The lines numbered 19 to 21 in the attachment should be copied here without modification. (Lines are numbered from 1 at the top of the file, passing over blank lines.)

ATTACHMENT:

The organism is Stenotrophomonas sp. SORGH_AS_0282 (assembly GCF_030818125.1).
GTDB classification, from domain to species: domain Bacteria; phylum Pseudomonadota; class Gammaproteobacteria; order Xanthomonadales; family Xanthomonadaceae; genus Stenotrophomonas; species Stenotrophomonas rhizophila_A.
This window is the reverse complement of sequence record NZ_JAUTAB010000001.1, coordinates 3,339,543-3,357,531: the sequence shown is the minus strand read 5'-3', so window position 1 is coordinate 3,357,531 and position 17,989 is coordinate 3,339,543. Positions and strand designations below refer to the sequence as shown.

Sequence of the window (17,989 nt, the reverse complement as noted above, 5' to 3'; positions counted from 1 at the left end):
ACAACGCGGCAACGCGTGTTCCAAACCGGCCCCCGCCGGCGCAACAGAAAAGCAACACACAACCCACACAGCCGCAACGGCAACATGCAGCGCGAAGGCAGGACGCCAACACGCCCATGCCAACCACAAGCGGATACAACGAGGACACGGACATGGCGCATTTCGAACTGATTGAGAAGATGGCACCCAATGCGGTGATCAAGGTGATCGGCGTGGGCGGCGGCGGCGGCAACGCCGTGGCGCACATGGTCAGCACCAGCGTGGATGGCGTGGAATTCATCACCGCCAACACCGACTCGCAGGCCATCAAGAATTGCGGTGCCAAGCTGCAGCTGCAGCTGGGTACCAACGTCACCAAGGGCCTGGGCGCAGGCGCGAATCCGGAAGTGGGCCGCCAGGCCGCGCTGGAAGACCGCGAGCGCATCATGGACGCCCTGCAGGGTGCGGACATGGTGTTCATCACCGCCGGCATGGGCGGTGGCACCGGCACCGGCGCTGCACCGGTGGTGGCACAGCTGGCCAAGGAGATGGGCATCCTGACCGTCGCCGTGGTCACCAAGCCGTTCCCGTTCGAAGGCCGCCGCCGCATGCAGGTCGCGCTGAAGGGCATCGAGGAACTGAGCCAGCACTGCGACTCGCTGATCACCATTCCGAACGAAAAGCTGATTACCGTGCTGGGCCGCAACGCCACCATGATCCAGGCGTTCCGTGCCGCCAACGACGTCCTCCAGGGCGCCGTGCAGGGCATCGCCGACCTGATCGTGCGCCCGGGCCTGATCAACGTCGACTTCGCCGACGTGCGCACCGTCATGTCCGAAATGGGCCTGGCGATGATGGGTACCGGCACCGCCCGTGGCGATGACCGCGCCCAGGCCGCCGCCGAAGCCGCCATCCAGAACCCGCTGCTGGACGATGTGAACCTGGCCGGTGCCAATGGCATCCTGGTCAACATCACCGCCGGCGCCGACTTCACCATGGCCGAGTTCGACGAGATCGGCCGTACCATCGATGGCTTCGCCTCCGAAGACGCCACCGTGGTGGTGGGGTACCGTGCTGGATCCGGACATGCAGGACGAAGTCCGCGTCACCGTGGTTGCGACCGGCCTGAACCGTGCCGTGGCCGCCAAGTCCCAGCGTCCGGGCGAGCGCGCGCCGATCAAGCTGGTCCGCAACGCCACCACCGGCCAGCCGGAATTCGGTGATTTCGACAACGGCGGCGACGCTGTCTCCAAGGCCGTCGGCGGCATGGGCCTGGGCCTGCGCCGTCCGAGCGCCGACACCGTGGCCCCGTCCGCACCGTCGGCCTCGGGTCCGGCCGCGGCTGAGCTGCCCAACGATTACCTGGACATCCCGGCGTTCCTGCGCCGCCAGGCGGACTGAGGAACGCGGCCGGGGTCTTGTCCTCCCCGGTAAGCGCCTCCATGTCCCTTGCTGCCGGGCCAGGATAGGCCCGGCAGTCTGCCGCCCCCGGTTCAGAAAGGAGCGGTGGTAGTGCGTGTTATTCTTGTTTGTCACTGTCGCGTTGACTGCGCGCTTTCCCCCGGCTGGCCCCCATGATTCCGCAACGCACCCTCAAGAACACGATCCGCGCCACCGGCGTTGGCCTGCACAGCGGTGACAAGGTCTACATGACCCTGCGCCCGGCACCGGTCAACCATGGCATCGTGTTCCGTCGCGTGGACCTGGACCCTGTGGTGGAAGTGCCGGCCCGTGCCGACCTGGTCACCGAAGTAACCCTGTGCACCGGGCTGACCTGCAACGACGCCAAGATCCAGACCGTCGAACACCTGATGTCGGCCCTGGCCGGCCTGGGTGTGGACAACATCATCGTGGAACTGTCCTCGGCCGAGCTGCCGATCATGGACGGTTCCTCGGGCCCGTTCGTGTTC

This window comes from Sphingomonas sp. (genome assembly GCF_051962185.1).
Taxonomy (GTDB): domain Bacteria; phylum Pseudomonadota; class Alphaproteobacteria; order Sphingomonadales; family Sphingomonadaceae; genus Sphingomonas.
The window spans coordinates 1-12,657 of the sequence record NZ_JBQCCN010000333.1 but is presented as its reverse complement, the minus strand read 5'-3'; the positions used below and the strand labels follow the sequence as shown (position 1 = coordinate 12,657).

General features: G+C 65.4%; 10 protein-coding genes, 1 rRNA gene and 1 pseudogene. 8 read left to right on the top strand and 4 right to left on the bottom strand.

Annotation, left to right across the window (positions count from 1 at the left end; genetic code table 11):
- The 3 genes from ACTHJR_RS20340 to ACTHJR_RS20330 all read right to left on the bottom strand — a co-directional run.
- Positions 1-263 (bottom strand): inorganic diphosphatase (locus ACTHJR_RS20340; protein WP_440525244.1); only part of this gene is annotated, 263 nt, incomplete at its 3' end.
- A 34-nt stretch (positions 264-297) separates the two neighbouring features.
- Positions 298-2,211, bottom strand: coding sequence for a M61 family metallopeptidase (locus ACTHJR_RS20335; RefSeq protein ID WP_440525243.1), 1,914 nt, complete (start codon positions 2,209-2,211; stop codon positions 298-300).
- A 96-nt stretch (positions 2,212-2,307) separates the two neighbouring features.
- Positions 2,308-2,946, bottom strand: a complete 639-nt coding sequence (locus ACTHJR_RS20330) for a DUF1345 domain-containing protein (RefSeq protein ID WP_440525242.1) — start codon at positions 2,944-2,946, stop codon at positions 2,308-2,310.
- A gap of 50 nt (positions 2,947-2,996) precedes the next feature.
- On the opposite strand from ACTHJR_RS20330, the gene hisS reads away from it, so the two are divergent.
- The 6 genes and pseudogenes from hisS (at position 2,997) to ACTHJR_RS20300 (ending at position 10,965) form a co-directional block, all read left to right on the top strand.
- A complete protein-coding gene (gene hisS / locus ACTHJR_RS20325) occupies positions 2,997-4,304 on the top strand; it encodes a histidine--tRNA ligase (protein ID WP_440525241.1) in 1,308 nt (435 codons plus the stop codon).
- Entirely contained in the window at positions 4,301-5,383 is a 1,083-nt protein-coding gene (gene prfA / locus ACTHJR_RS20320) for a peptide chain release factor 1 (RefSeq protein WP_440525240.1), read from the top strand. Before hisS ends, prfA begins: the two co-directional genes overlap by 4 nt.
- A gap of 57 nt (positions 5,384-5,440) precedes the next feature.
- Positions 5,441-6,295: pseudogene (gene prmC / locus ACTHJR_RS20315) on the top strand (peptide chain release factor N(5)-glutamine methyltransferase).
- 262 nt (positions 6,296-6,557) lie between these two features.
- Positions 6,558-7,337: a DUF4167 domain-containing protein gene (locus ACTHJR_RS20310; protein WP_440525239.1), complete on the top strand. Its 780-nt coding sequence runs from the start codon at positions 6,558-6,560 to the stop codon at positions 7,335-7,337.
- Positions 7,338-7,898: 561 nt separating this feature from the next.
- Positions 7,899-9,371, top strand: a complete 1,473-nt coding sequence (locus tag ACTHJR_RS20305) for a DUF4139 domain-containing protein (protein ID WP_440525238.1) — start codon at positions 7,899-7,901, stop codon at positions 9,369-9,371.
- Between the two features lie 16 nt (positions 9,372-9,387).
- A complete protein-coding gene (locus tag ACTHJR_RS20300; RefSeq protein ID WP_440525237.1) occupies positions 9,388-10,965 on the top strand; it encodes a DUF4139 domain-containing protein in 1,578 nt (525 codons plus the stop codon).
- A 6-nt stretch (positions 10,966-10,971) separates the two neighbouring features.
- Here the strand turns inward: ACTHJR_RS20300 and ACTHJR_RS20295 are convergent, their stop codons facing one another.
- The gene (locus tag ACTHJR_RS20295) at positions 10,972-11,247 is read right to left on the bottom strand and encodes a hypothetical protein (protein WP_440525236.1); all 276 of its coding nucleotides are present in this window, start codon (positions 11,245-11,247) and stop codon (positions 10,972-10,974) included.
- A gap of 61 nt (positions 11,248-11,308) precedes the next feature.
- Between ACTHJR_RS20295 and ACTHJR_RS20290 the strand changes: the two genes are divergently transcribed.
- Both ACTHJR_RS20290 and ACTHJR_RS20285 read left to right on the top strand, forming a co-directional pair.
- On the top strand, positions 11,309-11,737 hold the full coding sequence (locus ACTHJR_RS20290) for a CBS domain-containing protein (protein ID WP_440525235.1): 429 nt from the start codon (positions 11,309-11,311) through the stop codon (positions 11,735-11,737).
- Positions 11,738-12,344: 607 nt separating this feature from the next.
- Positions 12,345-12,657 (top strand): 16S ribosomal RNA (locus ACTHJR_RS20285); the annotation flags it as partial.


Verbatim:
- The 6 genes and pseudogenes from hisS (at position 2,997) to ACTHJR_RS20300 (ending at position 10,965) form a co-directional block, all read left to right on the top strand.
- A complete protein-coding gene (gene hisS / locus ACTHJR_RS20325) occupies positions 2,997-4,304 on the top strand; it encodes a histidine--tRNA ligase (protein ID WP_440525241.1) in 1,308 nt (435 codons plus the stop codon).
- Entirely contained in the window at positions 4,301-5,383 is a 1,083-nt protein-coding gene (gene prfA / locus ACTHJR_RS20320) for a peptide chain release factor 1 (RefSeq protein WP_440525240.1), read from the top strand. Before hisS ends, prfA begins: the two co-directional genes overlap by 4 nt.